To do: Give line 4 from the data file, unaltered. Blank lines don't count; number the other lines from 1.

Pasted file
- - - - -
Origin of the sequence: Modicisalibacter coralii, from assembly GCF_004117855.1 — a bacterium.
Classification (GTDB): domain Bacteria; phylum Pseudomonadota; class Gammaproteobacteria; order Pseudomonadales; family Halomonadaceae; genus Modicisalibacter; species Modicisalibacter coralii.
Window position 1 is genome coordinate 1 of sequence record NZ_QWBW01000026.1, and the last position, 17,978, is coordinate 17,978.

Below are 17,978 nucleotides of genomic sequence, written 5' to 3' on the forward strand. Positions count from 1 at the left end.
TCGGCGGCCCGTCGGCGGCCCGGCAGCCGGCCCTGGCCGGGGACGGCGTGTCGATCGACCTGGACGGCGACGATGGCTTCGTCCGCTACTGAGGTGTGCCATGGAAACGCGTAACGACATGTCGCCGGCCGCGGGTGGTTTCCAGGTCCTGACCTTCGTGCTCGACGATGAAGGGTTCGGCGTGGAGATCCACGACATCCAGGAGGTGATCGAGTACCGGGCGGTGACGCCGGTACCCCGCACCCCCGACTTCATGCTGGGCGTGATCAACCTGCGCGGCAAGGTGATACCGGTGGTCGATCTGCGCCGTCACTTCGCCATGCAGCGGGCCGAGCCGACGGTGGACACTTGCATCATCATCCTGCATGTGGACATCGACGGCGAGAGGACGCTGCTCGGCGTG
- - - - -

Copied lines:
Below are 17,978 nucleotides of genomic sequence, written 5' to 3' on the forward strand. Positions count from 1 at the left end.